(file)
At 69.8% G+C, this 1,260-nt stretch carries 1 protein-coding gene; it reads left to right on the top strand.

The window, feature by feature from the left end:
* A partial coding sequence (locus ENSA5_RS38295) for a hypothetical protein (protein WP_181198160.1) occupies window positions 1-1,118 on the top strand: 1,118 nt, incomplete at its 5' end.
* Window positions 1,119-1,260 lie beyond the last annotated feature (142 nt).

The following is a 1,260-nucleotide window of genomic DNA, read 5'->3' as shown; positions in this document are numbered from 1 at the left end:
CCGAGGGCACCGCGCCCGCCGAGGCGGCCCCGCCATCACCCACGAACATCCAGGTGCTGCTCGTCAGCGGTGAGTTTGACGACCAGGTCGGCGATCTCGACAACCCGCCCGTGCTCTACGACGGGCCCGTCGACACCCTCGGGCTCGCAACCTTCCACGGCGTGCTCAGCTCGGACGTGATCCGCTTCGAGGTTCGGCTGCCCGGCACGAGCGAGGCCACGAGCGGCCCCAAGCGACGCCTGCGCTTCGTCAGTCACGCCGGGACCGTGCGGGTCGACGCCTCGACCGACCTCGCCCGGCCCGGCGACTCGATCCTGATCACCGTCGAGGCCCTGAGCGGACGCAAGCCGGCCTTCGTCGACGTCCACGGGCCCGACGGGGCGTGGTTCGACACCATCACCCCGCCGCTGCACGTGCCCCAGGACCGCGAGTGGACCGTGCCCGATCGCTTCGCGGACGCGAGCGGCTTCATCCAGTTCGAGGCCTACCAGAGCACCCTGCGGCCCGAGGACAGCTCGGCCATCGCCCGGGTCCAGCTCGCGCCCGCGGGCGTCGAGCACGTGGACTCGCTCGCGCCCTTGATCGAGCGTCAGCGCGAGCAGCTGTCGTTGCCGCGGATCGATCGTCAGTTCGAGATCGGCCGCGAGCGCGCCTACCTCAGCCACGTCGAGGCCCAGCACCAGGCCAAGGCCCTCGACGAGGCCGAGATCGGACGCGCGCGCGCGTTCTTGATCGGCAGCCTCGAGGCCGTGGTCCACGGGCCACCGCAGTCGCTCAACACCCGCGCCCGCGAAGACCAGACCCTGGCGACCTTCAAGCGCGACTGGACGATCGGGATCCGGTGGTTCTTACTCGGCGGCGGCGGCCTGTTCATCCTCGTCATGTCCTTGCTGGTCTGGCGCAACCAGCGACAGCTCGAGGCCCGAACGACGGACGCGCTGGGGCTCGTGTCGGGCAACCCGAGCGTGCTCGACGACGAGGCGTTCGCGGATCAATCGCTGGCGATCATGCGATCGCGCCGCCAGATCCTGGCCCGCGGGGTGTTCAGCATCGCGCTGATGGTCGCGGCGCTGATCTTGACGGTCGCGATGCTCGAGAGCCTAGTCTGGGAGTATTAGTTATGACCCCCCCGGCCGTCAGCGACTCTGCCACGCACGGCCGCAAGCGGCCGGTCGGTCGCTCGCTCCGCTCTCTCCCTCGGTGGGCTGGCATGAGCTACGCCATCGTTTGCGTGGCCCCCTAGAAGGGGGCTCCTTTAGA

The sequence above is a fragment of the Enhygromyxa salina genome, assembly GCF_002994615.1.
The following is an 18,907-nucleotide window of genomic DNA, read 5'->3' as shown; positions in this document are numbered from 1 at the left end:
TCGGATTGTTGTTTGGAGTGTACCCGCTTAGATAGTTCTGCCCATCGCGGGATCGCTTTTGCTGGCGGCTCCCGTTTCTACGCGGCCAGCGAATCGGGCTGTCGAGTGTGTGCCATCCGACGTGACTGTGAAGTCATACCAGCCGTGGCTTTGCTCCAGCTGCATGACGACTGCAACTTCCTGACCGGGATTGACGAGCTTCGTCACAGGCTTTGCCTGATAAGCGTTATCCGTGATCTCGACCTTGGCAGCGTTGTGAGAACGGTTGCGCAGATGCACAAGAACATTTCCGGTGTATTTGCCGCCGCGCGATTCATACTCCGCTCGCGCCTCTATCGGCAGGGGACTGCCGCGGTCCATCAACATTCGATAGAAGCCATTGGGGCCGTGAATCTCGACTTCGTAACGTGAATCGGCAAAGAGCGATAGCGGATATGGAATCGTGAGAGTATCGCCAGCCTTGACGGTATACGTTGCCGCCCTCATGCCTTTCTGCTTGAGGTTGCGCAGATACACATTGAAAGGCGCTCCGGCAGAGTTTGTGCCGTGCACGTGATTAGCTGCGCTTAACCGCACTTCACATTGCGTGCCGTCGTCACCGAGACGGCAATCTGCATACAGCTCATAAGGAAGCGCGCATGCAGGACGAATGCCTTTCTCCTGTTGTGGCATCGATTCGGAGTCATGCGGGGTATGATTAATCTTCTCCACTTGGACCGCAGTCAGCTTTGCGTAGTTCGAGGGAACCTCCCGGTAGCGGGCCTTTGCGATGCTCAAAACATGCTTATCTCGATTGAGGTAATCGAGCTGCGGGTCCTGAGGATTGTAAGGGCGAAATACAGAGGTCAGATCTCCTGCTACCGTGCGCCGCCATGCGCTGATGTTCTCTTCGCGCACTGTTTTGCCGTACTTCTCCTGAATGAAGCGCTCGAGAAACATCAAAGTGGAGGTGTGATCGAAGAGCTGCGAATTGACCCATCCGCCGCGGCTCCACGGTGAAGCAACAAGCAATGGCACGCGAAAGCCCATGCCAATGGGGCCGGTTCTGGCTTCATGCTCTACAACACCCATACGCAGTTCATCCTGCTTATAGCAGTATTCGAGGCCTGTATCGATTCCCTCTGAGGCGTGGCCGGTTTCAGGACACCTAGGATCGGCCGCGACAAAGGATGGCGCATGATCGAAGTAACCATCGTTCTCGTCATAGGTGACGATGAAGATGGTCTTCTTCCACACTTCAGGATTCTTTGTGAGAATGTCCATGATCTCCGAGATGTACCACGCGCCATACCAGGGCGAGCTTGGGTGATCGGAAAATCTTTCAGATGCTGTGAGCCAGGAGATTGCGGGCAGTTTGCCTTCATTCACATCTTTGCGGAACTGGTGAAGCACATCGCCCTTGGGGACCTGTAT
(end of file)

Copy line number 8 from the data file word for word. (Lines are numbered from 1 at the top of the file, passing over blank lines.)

The following is an 18,907-nucleotide window of genomic DNA, read 5'->3' as shown; positions in this document are numbered from 1 at the left end: